But I will not be able to repurpose it after as a ZFS NAS, unless I can get adaptec cards that break out or something similar. But still, I found this listing on ebay which would appease for the time being, help me get though the projects I have to do to get enough money to actually get a refurb imac pro with the specs I would want. I am forced to play the long game for now.

I am not US based, so getting rid of it is quite out of the question once I buy it, which is why I was looking into the trashcan 12 core and being able to repurpose it.
[doublepost=1552399322][/doublepost]
You probably don't like my answer but I'm going to give you my opionio anyway. You really should switch to windows 10 and build the pc you need or buy one from the thousand different desktops that fit your need.

Buying the 2013 mac pro is a really dumb move. If you want to stick with Apple get an iMac with dedicated graphics and enjoy the much better thermals than the mini has. Or wait for the mythical next gen mac pro that should arrive this year. But looking at the current state of apple they probably will manage to **** this mac pro up and make it barly useable.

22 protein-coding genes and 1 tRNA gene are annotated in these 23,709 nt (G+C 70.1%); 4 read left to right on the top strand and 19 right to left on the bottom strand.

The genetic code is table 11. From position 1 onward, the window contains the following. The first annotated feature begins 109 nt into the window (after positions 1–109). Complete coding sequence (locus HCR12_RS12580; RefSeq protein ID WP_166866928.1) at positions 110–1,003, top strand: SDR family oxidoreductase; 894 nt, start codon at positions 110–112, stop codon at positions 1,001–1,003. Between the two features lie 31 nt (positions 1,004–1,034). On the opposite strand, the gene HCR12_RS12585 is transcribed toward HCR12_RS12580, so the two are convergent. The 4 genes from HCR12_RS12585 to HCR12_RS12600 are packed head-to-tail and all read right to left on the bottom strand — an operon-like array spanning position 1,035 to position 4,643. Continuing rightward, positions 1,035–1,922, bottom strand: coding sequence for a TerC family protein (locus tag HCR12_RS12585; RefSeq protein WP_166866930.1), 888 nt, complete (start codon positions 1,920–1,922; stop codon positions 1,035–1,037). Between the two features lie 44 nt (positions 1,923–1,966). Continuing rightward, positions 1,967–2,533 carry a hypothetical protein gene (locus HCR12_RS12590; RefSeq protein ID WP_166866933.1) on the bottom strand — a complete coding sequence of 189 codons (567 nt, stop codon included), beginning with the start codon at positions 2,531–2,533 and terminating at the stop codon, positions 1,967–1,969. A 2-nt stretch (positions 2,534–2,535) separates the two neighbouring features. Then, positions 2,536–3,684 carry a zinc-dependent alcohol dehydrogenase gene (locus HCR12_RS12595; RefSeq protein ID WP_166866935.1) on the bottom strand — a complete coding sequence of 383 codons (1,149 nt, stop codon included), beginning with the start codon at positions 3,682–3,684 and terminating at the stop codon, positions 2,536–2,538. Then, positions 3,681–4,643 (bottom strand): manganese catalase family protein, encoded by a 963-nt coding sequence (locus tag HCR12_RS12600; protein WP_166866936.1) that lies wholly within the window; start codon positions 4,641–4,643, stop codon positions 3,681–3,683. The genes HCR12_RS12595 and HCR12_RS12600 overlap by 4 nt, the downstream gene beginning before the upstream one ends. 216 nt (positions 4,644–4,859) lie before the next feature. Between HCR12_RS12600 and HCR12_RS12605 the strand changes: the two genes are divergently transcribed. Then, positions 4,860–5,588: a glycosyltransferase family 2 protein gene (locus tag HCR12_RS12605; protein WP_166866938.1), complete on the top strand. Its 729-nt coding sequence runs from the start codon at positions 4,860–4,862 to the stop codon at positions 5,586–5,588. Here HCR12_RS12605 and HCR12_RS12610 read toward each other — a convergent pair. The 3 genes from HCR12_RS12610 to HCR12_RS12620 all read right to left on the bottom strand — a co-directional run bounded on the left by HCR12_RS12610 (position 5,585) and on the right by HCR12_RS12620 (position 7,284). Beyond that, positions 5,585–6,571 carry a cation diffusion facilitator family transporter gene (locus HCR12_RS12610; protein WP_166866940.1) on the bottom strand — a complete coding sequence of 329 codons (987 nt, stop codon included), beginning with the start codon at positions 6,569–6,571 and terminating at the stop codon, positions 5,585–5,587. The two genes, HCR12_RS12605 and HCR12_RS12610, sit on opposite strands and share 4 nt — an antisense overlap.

I'm not a biased apple fanboy, but for working I need macos. I really, really truly and completely hate drive letter assignment which is why I would never again use windows for anything serious.

That said, this could be the ZFS NAS part, and I could spin it into a proper linux box to hold files on my network. I currently have hard drives like stray children around the house, so I have to remedy that situation.

As for waiting for the new mac pro,

a) I prefer to skip first generations as getting it fixed is always a problem because of my location and
b) apple just disappoints lately (LOL macbook pro keyboards) so I don't have any faith they could get this one right for one.
c) this is the most basic thing and apple still can't deliver. I would pay $300+ easy to get macos installed on a preapproved list of hardware that I assembled myself. I don't want to tinker with hackintoshes as I need reliability at all times. Apple had a good product already but they ****ed it up to go the trashcan route

Which is why the new iMac Pro is so good, as they finally made something I could get behind and use. But it's outside my budget at the moment.

I have the 2012 mini still due to holding out for the longest time on hardware due to various shortcomings through the years. But I have been getting too many random reboots/logouts/black screens as of late, I fear my workload has outgrown it finally.
[doublepost=1552399354][/doublepost]
I love my Mac Pro 6.1. It is a perfect machine for SW development and virtualization. It is super SILENT.
Which led me to the original post
 

Zeke D

macrumors 65816
Nov 18, 2011
1,006
156
Arizona
That's a solid purchase for the money.

You should still be able to install FreeNAS on the 2010/2012.